Watch the video! In our free online video, Al Carruth shows how to use and sharpen the Ultimate Scraper. Watching Al, you'll see how easy this is.
The best scraper for arched instruments
At 1/8" thick, the Ultimate Scraper is much thicker than a standard steel scraper blade. The custom rounded shape suits the curves of archtop instruments. The straight edge is good for all flat wood surfaces, making this a good all-purpose scraper for instrument work.
Because of its thickness, you can't flex this scraper as you do with a spring steel blade. The best technique is to hold the scraper nearly vertical as you push with both thumbs at the point the scraper meets the wood.
Keeping the scraper vertical prolongs the sharp edge. The angle created by tipping the top of the scraper forward will dull the sharp edge more quickly.
Sharpening the Ultimate Scraper
Keep the scraper sharp with a fine-grit grinding wheel and a sharpening stone (or fine grit sandpaper on a flat surface). The wheel's curvature creates a hollow-ground (concave) edge, and the flat sharpener keeps the sides clean and flat.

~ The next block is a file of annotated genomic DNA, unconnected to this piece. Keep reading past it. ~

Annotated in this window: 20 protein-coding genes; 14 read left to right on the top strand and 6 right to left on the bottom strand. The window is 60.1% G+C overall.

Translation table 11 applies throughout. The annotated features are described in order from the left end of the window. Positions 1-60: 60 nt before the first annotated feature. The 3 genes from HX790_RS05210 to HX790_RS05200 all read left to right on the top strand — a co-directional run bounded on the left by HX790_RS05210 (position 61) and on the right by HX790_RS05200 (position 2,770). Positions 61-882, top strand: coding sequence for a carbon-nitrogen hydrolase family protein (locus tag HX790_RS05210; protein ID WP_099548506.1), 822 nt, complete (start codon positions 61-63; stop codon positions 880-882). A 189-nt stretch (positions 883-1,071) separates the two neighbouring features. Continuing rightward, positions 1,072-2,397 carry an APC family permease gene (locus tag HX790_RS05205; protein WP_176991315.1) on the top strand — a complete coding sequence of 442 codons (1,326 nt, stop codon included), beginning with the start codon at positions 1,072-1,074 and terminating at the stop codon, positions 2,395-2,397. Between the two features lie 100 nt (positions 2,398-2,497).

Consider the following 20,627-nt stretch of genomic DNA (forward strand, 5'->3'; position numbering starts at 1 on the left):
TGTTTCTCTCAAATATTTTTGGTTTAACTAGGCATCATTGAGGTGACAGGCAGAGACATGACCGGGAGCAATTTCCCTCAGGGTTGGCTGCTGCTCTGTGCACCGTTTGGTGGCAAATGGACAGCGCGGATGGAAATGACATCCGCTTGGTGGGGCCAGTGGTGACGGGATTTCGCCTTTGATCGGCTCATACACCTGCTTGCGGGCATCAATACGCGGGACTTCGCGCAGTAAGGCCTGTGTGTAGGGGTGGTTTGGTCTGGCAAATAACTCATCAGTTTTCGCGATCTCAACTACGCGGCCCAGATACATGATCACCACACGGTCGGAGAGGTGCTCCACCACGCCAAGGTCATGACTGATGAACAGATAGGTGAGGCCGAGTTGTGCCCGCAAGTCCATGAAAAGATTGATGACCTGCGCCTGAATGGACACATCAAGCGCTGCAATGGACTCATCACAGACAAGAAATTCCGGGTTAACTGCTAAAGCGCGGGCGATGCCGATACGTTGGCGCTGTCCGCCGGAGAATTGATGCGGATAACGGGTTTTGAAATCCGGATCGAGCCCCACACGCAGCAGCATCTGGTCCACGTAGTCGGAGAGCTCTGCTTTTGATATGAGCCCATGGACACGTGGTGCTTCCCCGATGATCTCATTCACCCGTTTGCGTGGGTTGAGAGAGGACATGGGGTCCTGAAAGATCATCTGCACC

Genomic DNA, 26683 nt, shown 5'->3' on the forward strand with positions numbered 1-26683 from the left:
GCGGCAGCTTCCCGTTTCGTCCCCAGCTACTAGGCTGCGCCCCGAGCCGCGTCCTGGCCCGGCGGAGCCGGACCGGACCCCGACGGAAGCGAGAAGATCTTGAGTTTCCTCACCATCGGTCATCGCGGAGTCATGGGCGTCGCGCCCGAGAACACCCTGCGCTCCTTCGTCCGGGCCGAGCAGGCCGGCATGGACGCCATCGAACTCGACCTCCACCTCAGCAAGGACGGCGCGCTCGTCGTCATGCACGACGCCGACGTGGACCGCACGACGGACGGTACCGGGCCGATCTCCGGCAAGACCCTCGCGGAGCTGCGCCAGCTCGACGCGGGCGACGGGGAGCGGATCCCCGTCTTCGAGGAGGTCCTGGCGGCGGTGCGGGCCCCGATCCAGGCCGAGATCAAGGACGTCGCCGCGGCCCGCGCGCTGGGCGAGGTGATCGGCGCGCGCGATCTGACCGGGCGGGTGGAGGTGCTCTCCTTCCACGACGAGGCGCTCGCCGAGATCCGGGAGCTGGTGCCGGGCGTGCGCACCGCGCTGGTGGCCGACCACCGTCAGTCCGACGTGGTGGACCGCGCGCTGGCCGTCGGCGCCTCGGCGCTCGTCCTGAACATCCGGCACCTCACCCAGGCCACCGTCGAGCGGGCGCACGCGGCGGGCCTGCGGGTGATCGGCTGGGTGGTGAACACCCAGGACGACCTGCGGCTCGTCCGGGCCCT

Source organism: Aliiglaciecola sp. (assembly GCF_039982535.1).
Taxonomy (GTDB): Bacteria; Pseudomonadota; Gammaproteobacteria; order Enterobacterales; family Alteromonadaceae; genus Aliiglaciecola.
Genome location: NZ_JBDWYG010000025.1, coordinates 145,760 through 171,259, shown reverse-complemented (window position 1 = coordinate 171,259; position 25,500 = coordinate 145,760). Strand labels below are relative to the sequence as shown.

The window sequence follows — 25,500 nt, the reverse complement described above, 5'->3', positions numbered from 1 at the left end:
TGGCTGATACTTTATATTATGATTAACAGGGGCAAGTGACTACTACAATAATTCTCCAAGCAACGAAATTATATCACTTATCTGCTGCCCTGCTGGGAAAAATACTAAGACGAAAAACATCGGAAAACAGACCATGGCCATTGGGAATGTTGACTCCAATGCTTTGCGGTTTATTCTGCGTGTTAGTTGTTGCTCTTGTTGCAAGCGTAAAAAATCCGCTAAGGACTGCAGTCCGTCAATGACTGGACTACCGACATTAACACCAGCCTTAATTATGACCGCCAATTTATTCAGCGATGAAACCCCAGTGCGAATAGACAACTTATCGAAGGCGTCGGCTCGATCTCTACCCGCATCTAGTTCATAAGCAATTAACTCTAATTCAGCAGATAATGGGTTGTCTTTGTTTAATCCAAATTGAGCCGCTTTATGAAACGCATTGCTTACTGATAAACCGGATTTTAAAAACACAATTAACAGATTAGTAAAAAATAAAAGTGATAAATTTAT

For a good cutting edge, the scraper's sides must be smooth and flat; if they're uneven, the edge will be uneven, too. Smooth the sides of the scraper by laying it on your flat sharpening surface and sliding it in a circular motion.
Set your grinder's tool rest so the wheel touches at the exact center of the 1/8"-thick scraper. If you lightly touch the scraper to the turning wheel, the mark created shows whether you're centered, or whether the tool rest needs adjustment. Coloring the edge with a felt-tip marker will make these marks easier to see.
With the wheel lightly touching the exact center of the scraper edge, grind around the entire edge of the scraper.
Between grindings, you can keep the sharp edge by whetting on the flat sharpening stone (or sandpaper). Lightly dress each side, then turn the scraper and dress the straight edge.